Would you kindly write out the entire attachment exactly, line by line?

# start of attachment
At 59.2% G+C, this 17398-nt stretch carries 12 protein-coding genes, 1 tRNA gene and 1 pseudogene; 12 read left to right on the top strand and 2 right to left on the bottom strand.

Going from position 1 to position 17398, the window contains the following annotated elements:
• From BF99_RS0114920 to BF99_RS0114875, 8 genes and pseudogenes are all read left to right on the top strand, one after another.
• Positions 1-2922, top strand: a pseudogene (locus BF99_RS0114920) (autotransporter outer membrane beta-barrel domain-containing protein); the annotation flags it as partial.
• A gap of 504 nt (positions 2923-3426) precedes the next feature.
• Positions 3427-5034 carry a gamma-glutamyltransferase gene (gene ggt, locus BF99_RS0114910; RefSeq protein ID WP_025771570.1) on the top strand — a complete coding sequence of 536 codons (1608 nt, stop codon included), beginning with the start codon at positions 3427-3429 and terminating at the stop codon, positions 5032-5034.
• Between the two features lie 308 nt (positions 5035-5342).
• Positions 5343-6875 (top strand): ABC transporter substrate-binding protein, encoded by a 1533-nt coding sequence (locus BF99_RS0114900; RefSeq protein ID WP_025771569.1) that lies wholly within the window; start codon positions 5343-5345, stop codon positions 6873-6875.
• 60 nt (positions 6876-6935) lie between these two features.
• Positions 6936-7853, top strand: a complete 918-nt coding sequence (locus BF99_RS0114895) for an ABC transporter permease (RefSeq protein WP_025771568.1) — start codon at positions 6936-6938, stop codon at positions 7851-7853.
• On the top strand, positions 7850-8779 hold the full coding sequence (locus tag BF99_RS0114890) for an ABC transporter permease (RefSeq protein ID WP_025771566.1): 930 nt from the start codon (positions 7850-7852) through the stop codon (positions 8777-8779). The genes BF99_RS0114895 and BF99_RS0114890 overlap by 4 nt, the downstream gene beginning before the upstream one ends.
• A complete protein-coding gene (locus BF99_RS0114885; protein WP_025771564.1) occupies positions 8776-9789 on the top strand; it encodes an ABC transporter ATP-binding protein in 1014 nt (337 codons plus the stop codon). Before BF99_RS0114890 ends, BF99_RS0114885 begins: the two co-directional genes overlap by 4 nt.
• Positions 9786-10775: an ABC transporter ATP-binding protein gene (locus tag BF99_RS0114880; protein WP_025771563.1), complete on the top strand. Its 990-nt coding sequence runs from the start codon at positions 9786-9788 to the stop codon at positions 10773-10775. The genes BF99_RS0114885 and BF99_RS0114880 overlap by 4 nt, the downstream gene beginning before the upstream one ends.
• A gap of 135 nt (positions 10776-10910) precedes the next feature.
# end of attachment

At 59.2% G+C, this 17398-nt stretch carries 12 protein-coding genes, 1 tRNA gene and 1 pseudogene; 12 read left to right on the top strand and 2 right to left on the bottom strand.

Going from position 1 to position 17398, the window contains the following annotated elements:
• From BF99_RS0114920 to BF99_RS0114875, 8 genes and pseudogenes are all read left to right on the top strand, one after another.
• Positions 1-2922, top strand: a pseudogene (locus BF99_RS0114920) (autotransporter outer membrane beta-barrel domain-containing protein); the annotation flags it as partial.
• A gap of 504 nt (positions 2923-3426) precedes the next feature.
• Positions 3427-5034 carry a gamma-glutamyltransferase gene (gene ggt, locus BF99_RS0114910; RefSeq protein ID WP_025771570.1) on the top strand — a complete coding sequence of 536 codons (1608 nt, stop codon included), beginning with the start codon at positions 3427-3429 and terminating at the stop codon, positions 5032-5034.
• Between the two features lie 308 nt (positions 5035-5342).
• Positions 5343-6875 (top strand): ABC transporter substrate-binding protein, encoded by a 1533-nt coding sequence (locus BF99_RS0114900; RefSeq protein ID WP_025771569.1) that lies wholly within the window; start codon positions 5343-5345, stop codon positions 6873-6875.
• 60 nt (positions 6876-6935) lie between these two features.
• Positions 6936-7853, top strand: a complete 918-nt coding sequence (locus BF99_RS0114895) for an ABC transporter permease (RefSeq protein WP_025771568.1) — start codon at positions 6936-6938, stop codon at positions 7851-7853.
• On the top strand, positions 7850-8779 hold the full coding sequence (locus tag BF99_RS0114890) for an ABC transporter permease (RefSeq protein ID WP_025771566.1): 930 nt from the start codon (positions 7850-7852) through the stop codon (positions 8777-8779). The genes BF99_RS0114895 and BF99_RS0114890 overlap by 4 nt, the downstream gene beginning before the upstream one ends.
• A complete protein-coding gene (locus BF99_RS0114885; protein WP_025771564.1) occupies positions 8776-9789 on the top strand; it encodes an ABC transporter ATP-binding protein in 1014 nt (337 codons plus the stop codon). Before BF99_RS0114890 ends, BF99_RS0114885 begins: the two co-directional genes overlap by 4 nt.
• Positions 9786-10775: an ABC transporter ATP-binding protein gene (locus tag BF99_RS0114880; protein WP_025771563.1), complete on the top strand. Its 990-nt coding sequence runs from the start codon at positions 9786-9788 to the stop codon at positions 10773-10775. The genes BF99_RS0114885 and BF99_RS0114880 overlap by 4 nt, the downstream gene beginning before the upstream one ends.
• A gap of 135 nt (positions 10776-10910) precedes the next feature.